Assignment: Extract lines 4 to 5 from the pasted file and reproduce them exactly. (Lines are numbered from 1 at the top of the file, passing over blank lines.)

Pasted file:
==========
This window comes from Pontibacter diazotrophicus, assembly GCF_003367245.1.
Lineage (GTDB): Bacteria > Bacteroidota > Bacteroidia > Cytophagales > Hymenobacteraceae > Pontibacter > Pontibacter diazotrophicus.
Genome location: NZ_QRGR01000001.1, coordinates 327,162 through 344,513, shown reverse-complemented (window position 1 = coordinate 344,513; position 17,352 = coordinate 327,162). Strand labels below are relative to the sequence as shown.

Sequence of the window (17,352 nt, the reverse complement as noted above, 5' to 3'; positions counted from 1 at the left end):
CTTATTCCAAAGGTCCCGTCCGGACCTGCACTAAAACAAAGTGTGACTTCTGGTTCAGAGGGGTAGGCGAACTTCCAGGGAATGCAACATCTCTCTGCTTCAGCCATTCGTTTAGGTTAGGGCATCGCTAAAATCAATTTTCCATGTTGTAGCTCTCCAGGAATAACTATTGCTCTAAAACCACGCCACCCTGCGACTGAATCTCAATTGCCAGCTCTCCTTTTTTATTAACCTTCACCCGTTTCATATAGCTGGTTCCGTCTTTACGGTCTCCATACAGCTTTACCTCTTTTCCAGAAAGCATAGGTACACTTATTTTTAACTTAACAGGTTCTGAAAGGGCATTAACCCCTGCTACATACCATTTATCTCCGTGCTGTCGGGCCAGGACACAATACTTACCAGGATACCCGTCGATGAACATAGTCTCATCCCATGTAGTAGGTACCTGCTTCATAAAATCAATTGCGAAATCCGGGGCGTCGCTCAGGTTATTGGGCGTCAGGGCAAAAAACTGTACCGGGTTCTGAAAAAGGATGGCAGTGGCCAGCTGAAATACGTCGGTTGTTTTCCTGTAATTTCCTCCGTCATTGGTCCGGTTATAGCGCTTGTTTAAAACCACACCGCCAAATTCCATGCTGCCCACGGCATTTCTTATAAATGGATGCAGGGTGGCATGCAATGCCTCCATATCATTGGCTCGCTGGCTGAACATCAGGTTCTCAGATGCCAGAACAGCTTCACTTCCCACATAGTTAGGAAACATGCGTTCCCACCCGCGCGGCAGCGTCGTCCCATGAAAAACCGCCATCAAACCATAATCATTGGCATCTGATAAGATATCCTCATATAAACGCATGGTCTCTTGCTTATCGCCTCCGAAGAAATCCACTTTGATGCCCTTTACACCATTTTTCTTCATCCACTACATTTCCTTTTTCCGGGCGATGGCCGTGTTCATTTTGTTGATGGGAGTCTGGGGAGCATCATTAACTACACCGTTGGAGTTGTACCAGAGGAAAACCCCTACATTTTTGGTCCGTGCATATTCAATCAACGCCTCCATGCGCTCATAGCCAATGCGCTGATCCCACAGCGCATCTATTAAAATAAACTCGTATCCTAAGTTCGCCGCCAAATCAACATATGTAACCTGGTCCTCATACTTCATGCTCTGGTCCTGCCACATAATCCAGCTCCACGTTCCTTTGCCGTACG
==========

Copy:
Sequence of the window (17,352 nt, the reverse complement as noted above, 5' to 3'; positions counted from 1 at the left end):
CTTATTCCAAAGGTCCCGTCCGGACCTGCACTAAAACAAAGTGTGACTTCTGGTTCAGAGGGGTAGGCGAACTTCCAGGGAATGCAACATCTCTCTGCTTCAGCCATTCGTTTAGGTTAGGGCATCGCTAAAATCAATTTTCCATGTTGTAGCTCTCCAGGAATAACTATTGCTCTAAAACCACGCCACCCTGCGACTGAATCTCAATTGCCAGCTCTCCTTTTTTATTAACCTTCACCCGTTTCATATAGCTGGTTCCGTCTTTACGGTCTCCATACAGCTTTACCTCTTTTCCAGAAAGCATAGGTACACTTATTTTTAACTTAACAGGTTCTGAAAGGGCATTAACCCCTGCTACATACCATTTATCTCCGTGCTGTCGGGCCAGGACACAATACTTACCAGGATACCCGTCGATGAACATAGTCTCATCCCATGTAGTAGGTACCTGCTTCATAAAATCAATTGCGAAATCCGGGGCGTCGCTCAGGTTATTGGGCGTCAGGGCAAAAAACTGTACCGGGTTCTGAAAAAGGATGGCAGTGGCCAGCTGAAATACGTCGGTTGTTTTCCTGTAATTTCCTCCGTCATTGGTCCGGTTATAGCGCTTGTTTAAAACCACACCGCCAAATTCCATGCTGCCCACGGCATTTCTTATAAATGGATGCAGGGTGGCATGCAATGCCTCCATATCATTGGCTCGCTGGCTGAACATCAGGTTCTCAGATGCCAGAACAGCTTCACTTCCCACATAGTTAGGAAACATGCGTTCCCACCCGCGCGGCAGCGTCGTCCCATGAAAAACCGCCATCAAACCATAATCATTGGCATCTGATAAGATATCCTCATATAAACGCATGGTCTCTTGCTTATCGCCTCCGAAGAAATCCACTTTGATGCCCTTTACACCATTTTTCTTCATCCACTACATTTCCTTTTTCCGGGCGATGGCCGTGTTCATTTTGTTGATGGGAGTCTGGGGAGCATCATTAACTACACCGTTGGAGTTGTACCAGAGGAAAACCCCTACATTTTTGGTCCGTGCATATTCAATCAACGCCTCCATGCGCTCATAGCCAATGCGCTGATCCCACAGCGCATCTATTAAAATAAACTCGTATCCTAAGTTCGCCGCCAAATCAACATATGTAACCTGGTCCTCATACTTCATGCTCTGGTCCTGCCACATAATCCAGCTCCACGTTCCTTTGCCGTACG